Back at the end of January, long term investors were demonstrating lower levels of confidence in the market, while short term and speculative investors were demonstrating extremely high levels of confidence. Since the world has changed, these two opinions have flipped, and the general sentiment is definitely in “bearish” territory.
What’s great about that is when things get this pessimistic, historically, it has led to a bounce in the markets. Similar periods such as these have ended up in positive territory more than 90% of the time. When the world is under pressure, it’s often a good time to take advantage of those opportunities when you can put your money to work.
If we look at past epidemics, you can see that some have sparked a market correction, but their impacts have tended to be relatively short.
Past Epidemics Impact on the Markets
MCSI World Equity Index Benchmark
|After 1 month
|After 2 Years
Even so, we’re still in a place of uncertainty, and that feels uncomfortable for everyone. It’s worth remembering that panic has never actually worked as a successful investment strategy.
Getting in or out during times of stress – essentially, trying to game the system – is just like gambling. That’s not investing. Investing is a process that happens over time.
Stressful times like these are a good reminder to check in with our own level of comfort with volatility. It’s something we at Topturn spend a lot of time seeking to understand, because we know that comfort can be really different for each individual person.
Regardless of what is happening in the world around us, what many often do not realize is that one of our largest risks as investors is the possibility of outliving our money. Investors, especially those who are contemplating or are in retirement, need money to make money, in order to support lifestyle for what could be 20 years or more.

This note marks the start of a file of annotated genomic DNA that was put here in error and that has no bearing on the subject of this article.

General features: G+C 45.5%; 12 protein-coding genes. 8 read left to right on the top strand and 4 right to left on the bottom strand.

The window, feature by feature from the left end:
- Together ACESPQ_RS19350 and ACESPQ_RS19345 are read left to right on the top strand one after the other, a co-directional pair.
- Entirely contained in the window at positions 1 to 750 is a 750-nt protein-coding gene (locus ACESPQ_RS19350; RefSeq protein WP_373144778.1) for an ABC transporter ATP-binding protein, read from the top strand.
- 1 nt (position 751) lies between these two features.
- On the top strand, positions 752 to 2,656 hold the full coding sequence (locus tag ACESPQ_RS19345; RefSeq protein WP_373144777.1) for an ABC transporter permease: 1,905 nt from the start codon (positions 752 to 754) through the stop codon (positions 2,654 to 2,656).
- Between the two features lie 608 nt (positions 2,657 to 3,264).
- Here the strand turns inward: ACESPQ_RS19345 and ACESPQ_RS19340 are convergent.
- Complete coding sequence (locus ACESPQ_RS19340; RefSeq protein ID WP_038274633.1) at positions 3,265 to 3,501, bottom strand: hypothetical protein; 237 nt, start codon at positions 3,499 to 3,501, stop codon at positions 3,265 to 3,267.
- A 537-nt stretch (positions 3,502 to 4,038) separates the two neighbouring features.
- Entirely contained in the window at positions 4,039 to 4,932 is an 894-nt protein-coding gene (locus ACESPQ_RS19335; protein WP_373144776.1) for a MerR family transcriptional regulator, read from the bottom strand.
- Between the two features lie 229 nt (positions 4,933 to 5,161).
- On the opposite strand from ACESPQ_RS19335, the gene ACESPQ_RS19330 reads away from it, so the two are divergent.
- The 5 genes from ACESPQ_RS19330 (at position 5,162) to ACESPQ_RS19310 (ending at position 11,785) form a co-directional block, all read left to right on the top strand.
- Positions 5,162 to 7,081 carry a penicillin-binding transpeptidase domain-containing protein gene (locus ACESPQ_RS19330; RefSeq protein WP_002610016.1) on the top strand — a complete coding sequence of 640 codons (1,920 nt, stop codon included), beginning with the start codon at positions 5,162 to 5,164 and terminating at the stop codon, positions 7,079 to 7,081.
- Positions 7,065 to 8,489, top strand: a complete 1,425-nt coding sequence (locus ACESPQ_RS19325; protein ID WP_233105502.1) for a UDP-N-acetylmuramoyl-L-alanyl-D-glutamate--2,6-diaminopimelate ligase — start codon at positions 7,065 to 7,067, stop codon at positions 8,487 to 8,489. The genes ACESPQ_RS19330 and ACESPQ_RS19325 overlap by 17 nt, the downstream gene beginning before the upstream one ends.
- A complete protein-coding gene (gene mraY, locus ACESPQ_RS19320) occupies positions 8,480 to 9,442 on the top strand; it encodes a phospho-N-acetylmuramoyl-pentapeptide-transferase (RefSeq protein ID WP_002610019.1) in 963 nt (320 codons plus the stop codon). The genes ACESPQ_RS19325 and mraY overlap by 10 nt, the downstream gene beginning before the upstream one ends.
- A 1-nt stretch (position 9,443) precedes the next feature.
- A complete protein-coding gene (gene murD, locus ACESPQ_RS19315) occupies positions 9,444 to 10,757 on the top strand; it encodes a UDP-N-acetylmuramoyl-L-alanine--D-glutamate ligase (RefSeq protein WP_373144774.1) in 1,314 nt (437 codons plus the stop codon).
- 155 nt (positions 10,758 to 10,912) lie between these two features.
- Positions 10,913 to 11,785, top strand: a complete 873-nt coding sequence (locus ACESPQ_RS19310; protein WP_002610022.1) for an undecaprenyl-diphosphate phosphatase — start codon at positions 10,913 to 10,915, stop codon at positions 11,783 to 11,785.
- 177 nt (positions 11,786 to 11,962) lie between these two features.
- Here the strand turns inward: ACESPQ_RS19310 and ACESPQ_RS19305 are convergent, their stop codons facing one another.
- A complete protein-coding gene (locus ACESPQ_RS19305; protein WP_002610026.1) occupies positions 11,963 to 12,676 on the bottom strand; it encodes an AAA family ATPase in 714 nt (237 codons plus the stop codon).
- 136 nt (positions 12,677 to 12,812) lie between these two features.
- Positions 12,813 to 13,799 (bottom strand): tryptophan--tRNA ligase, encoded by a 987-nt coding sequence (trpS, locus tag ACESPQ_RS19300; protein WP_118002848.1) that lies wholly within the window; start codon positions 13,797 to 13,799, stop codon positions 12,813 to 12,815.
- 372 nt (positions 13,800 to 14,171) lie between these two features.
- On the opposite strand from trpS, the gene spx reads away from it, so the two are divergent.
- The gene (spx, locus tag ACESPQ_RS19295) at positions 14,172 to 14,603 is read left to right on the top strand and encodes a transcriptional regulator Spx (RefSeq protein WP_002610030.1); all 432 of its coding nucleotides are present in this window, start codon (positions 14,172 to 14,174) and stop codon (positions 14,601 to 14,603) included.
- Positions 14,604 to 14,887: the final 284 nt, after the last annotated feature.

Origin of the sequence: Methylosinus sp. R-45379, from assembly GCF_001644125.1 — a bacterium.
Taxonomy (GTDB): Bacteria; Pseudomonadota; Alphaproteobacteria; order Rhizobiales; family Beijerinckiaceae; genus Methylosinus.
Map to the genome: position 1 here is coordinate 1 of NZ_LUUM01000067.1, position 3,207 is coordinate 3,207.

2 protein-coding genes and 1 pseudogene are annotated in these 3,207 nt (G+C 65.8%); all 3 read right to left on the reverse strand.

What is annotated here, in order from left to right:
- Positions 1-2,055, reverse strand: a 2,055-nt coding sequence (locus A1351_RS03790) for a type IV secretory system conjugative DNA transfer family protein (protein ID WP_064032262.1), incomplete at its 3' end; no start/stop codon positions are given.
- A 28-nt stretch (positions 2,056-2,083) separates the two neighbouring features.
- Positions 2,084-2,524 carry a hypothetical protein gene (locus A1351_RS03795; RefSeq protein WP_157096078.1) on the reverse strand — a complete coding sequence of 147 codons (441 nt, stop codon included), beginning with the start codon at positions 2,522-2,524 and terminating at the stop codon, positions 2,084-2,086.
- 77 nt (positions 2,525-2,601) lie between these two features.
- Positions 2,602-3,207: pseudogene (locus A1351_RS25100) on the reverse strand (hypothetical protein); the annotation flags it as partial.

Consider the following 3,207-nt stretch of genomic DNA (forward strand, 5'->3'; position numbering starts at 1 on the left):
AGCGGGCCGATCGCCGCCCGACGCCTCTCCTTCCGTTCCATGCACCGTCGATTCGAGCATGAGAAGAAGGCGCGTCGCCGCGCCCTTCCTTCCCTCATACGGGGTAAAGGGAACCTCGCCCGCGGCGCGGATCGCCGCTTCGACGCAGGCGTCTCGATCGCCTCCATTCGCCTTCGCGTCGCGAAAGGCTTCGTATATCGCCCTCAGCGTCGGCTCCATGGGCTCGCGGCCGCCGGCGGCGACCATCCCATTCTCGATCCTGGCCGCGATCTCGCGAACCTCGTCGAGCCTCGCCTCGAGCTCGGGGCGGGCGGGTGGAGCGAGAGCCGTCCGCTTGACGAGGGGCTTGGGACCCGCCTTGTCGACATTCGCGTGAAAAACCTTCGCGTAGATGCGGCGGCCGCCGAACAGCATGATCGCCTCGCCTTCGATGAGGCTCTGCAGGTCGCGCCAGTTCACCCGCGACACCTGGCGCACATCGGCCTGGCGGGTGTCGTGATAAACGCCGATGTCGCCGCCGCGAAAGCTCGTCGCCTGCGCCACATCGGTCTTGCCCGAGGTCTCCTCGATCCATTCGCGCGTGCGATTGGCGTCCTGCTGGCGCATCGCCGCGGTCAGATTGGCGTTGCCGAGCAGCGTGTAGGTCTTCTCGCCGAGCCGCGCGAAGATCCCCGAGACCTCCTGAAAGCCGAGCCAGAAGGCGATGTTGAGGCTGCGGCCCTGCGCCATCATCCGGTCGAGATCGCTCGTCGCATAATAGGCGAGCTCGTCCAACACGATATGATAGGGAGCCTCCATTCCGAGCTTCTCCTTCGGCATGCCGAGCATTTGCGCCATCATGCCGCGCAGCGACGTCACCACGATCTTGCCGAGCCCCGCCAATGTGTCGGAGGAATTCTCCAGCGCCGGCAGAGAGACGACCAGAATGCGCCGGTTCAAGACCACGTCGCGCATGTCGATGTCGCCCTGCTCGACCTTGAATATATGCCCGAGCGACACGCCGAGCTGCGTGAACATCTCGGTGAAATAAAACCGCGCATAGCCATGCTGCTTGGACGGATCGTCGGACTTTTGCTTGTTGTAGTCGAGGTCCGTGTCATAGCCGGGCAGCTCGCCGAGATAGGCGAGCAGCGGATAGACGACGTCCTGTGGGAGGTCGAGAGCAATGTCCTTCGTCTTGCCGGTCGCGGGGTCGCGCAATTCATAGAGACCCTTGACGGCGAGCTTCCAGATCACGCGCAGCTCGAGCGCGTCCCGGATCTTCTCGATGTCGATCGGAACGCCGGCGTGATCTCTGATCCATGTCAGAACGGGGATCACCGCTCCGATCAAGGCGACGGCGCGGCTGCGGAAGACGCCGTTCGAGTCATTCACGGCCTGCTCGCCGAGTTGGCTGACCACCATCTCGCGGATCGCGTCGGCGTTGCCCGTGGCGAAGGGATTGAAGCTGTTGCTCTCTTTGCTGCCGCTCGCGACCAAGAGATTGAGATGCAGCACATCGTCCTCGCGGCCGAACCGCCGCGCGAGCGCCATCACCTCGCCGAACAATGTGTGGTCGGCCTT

The current interest rate environment can rarely support an investor’s lifestyle needs for multiple decades. Rather, we must invest in ways that allow us access to increased rates of return, and we cannot do that without taking some risk.
Risk, i.e. volatility, is a lot easier to deal with when markets are trending upward, or when such volatility is at a minimum. Over the last few years we’ve seen a return to volatility in the markets, with the last quarter of 2018 ending negatively, followed by fantastic returns in 2019 and into the beginning of 2020. Since February though, we’re seeing it trending downwards, in the face of uncertainty. Markets get spooked when uncertainty rears its head and we’ve seen exactly that since COVID-19 began to impact the world.
As investors, it’s a great time to check in on our own comfort with risk and volatility. That comfort is not a static thing; it ebbs and flows with changes in the world and changes in our own individual lives. Right now it’s worth asking:
What is my tolerance for risk when things are going down?
It may be different than our tolerance for risk when things are going up. Bad times are often the best times to assess that tolerance, and to draw a meaningful comparison against good times.
The reality probably lies somewhere between the two.
– Greg Stewart, CIO